We report now that Nedd4.2 targets AMOTL1 for ubiquitin-dependent degradation. YAP1 prevents AMOTL1 degradation through recruitment of the non-receptor tyrosine kinase c-Abl. Phosphorylation of Nedd4.2 by c-Abl curtails its E3 ligase activity, which results in inhibition of the ubiquitylation and degradation of AMOTL1.

Materials and Methods

Reagents and Plasmids

MG132 (Calbiochem) was used at a concentration of 5 µM. AMOTL1 with an N-terminal Flag tag was generated by a clone containing the human AMOTL1 cDNA (Imagenes). Full length human YAP1 and c-Abl cDNAs where cloned into the MluI and NotI sites of theV5-pcDNA6 vector. The human myc-Nedd4.2 C962S (dominant negative) construct was kindly provided by Dr. Pawson (Samuel Lunenfeld Research Institute, Mount Sinai Hospital, Toronto, Ontario, Canada). Dominant negative Nedd4.2 N-terminally tagged with myc was repaired to wild-type by QuickChange (QC) mutagenesis. Single and multiple amino acid substitutions were made using F9.AMOTL1 as template and QC site-directed mutagenesis with overlapping PCR primers. To create the YAP1 WW1 (199WQDP202 to 199AQDA202) and WW2 (258WLDP261 to 258AQDA261) mutants, as well as Nedd4.2 WW1 (213WHRP216 to 213AHRA216), WW2 (385WTRP388 to 385ATRA388), WW3 (497WEDP500 to 497AEDA500), WW4 (548WEDP551 to 548AEDA551), we used the wild-type templates for QC site-directed mutagenesis. The Nedd4.2 phosphorylation mutants Y71F and Y457F were generated by QC mutagenesis using the pRK5 vector. The c-Abl cDNA was re-cloned into the F9-pcDNA6 vector to obtain an N-terminal F9-tagged construct. The F9.cAbl construct was used as a template to generate the K290R kinase dead mutant, according to the manufacturer's protocol (Stratagene Cloning systems, La Jolla, CA). Ubiquitin was cloned into an HA tagged pMT123 vector into the NotI and EcoRI sites.

Short Hairpin RNA (shRNA)

The pSUPER YAP1 human RNA interference (RNAi) designed for the target sequence 5′-ccagagaatcagtcagaga-3′ and the human Nedd4.2 for the target sequence 5′- ggatgagaatagagaacttgc-3′.

Cell culture and Transfections

Human HEK293T and MDCK cells (received from American Type Culture Collection, ATCC, Manassas, VA) were grown in Dulbecco's modified Eagle's medium containing 10% fetal bovine serum and antibiotics. A TransPEI transfection method (Eurogentec, Cologne, Germany) was used for DNA transfections of HEK293T cells. MDCK cells were transfected with plasmid DNA using Amaxa-nucleofection (Amaxa Biosystems, Cologne, Germany). The cells were used in transient-expression experiments on the second or third day.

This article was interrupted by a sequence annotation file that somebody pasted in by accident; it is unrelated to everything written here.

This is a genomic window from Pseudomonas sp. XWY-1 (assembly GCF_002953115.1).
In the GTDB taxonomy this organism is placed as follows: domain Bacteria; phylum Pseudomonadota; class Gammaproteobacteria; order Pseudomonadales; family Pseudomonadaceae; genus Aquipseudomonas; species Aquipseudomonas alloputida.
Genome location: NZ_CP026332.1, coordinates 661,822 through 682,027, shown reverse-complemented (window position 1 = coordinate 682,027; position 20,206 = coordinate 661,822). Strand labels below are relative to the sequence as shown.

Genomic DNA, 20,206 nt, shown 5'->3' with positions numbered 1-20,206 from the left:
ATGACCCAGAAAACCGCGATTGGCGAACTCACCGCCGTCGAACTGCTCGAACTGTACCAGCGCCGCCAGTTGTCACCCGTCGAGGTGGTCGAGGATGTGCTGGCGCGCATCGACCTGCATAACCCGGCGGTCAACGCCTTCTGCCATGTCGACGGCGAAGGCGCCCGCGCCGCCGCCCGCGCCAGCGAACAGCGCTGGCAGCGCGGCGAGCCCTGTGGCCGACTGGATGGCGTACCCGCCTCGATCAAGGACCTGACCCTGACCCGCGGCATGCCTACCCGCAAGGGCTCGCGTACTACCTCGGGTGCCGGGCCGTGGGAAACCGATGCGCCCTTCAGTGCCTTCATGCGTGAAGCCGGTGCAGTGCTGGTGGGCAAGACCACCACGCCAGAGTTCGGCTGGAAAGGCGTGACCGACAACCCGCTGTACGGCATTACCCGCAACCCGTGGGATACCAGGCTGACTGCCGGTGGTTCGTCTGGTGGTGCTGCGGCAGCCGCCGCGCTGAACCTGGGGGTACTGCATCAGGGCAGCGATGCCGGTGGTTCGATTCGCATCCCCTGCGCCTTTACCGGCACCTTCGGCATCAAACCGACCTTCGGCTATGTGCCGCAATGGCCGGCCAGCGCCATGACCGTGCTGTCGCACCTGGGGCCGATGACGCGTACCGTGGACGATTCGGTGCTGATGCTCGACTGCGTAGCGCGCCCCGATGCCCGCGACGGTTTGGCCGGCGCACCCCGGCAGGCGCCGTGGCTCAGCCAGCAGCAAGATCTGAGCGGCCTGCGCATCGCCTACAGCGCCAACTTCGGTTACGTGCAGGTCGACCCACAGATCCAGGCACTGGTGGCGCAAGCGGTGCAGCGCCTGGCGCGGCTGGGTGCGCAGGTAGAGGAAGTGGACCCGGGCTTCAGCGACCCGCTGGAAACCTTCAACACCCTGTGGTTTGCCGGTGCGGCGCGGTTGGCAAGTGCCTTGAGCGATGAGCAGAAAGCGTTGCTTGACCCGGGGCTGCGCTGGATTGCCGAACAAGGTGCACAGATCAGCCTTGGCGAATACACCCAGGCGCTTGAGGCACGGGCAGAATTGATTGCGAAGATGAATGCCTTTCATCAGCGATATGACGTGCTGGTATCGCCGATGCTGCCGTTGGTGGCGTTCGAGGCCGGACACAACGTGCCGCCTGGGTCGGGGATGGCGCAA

Immunofluorescence

MDCK cells were fixed in 4% PFA for 20 min, permeabilized in 0.5% Triton X-100, and blocked in PBS containing 2% horse serum. Immunostainings for AMOTL1 and ZO-1 were performed with a rabbit anti-AMOTL1 (1∶200) and a mouse anti-ZO-1 (1∶250) (Zymed). HEK293T cells were fixed in 4% PFA for 10 min, permeabilized in 0.5% Triton X-100 for 10 min and blocked in PBS (0.5% Tween-20) containing 2% horse serum. Immunostainings were performed using the following antibodies: goat anti-AMOTL1 (1∶100), rabbit anti-Nedd4.2 (1∶150) and mouse anti-YAP1 (1∶150).

Immunoprecipitations and Western Blotting

Cells were washed with ice-cold PBS and lysed with lysis buffer (20 mM Tris, pH 7.5, 1% Triton X-100, 50 mM NaCl, 50 mM NaF, 15 mM Na4P2O7, 0.1 mM EDTA) supplemented with 1 mM NaVO4 and protease inhibitor mixture (Roche). After centrifugation (15,000 g,15 min, 4°C) and ultracentrifugation (100,000 g, 30 min, 4°C) cell lysates containing equal amounts of total protein were incubated for 1 h at 4°C with the anti-Flag M2 resin (Sigma) or with anti-myc antibody, followed by incubation with 50 µl of protein A-Sepharose beads for 2 h. The beads were then washed extensively with lysis buffer and bound proteins were analyzed by Western blotting with the following antibodies: M2 antibody to Flag (Sigma), mouse anti-V5 (Serotec), mouse anti-myc 9E10 (Upstate), rabbit anti-myc A-14 (Santa Cruz), mouse anti-HA 12CA5 (Roche), rabbit anti-phosphotyrosine (BD Biosciences). HEK293T lysates were blotted for the endogenous AMOTL1, YAP1 and Nedd4.2 using the following antibodies: rabbit anti-AMOTL1 (Abcam), mouse anti-YAP1 (Abnova) and rabbit anti-Nedd4.2 (Proteintech). Rabbit anti-CEP164 was used as a negative control.

Ubiquitylation Assay